Well, can’t sit here and admire it all day. As we peel off west towards Wantage, onto smaller and more testing A- and B-roads, I flag down a colleague and swap into the I-Pace. And how great to be reminded what a treat this car is to drive. As well as feeling a good deal lighter, tauter handling, more immediate and more agile than the EQC, it’s got wonderfully tactile and supremely well-weighted steering. And it rides uncommonly well, with a decent sense of cushioning even on 22in rims, and a present but entirely tolerable amount of road noise. For performance, it’s right up there: the EQC’s torque might allow it to pick up more briskly from roundabout pace, but the Jaguar’s almost as quick from low speed. 

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Holding up on some local country roads we know well gives a chance to hop into all four cars for back-to-back comparisons of the driving experiences they offer – as well as to take some action photographs. My suspicions about the Audi E-tron prove correct: it weighs marginally less than the EQC and yet it feels bigger and heavier because its softer all-corner air suspension and steering are plainly tuned more for comfort and isolation than for handling dynamism. The E-tron is very good at smothering bumps, filtering surface coarseness and making you relax at the wheel. As everyone in the road trip party agrees, though, it’s not nearly as engaging as either the EQC or the I-Pace. 

Ask the same party to choose the car they’d drive every day, and without a second thought for where or how, and the result’s equally unanimous: Jaguar, please. 

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3:32, westbound M4, near Swindon: Our little electric caravan is doing just fine, although since it hasn’t yet been running for a full hundred miles, so it should be. After a few hours, for photos and a bite of lunch, we’re on our way west, taking in our first few motorway miles of the trip and homing in on our final destination for the day: the Alveston House Hotel just north of Bristol.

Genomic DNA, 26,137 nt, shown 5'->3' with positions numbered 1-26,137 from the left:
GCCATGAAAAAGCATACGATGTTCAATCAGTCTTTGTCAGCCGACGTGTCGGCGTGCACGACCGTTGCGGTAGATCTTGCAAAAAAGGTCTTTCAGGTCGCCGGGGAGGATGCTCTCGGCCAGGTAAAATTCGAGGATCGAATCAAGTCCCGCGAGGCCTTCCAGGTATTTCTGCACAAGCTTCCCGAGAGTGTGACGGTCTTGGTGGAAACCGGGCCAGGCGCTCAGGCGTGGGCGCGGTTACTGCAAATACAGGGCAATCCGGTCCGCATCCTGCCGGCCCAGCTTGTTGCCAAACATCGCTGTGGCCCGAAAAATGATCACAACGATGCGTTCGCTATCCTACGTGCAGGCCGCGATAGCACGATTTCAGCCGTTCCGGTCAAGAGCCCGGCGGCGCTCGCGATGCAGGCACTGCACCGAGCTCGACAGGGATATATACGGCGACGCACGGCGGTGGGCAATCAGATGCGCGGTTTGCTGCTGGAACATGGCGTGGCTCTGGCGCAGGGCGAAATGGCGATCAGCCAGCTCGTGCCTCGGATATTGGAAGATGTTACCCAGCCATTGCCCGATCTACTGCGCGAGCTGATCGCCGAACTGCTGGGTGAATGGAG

My first few miles of the trip in the Tesla have just been followed by another few miles in the Audi – and you couldn’t have picked a pair of more different electric operators if you tried. The Model X looks like the rational buy of the group in many ways: biggest battery, best rapid-charging access and room for as many as seven people if you want or need it. 

But many of the details of its day-to-day luxury driving experience aren’t quite up to the level of those of its gathered competitors. Sure, it’s quick, but it’s firm riding, too, and quite unsettled on a testing road, with plenty of head toss affecting passengers. The ride’s a bit noisy as well as unyielding, while the cabin sealing is only okay and so admits more wind noise than any of the other cars here. 

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The Tesla’s cabin is one of a few little rattles and squeaks, whereas they are very few in number in the other cars. Its body panels feel relatively tinny and thin, the front doors pinging a bit cheaply as they close. Sure, it’s big – but there’s not actually any more space in the first or second rows than you’ll find in the E-tron. 

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Would I be happy with all of the above, having paid nearly £90,000 for a car? I’m not at all convinced I would. 

And yet, if I was buying into an ultra-quiet, super-comfortable, low-effort vision of future-proofed family mobility and I wasn’t bothered about driver appeal, I could easily imagine being happy in the Audi. That there isn’t a better luxury car here than the E-tron is as plain as plain can be. The interior looks understated and ‘normal’ next to the Merc’s, but it’s not short of integrity or tactile lavishness and the driving experience also somehow seems simpler than the EQC’s.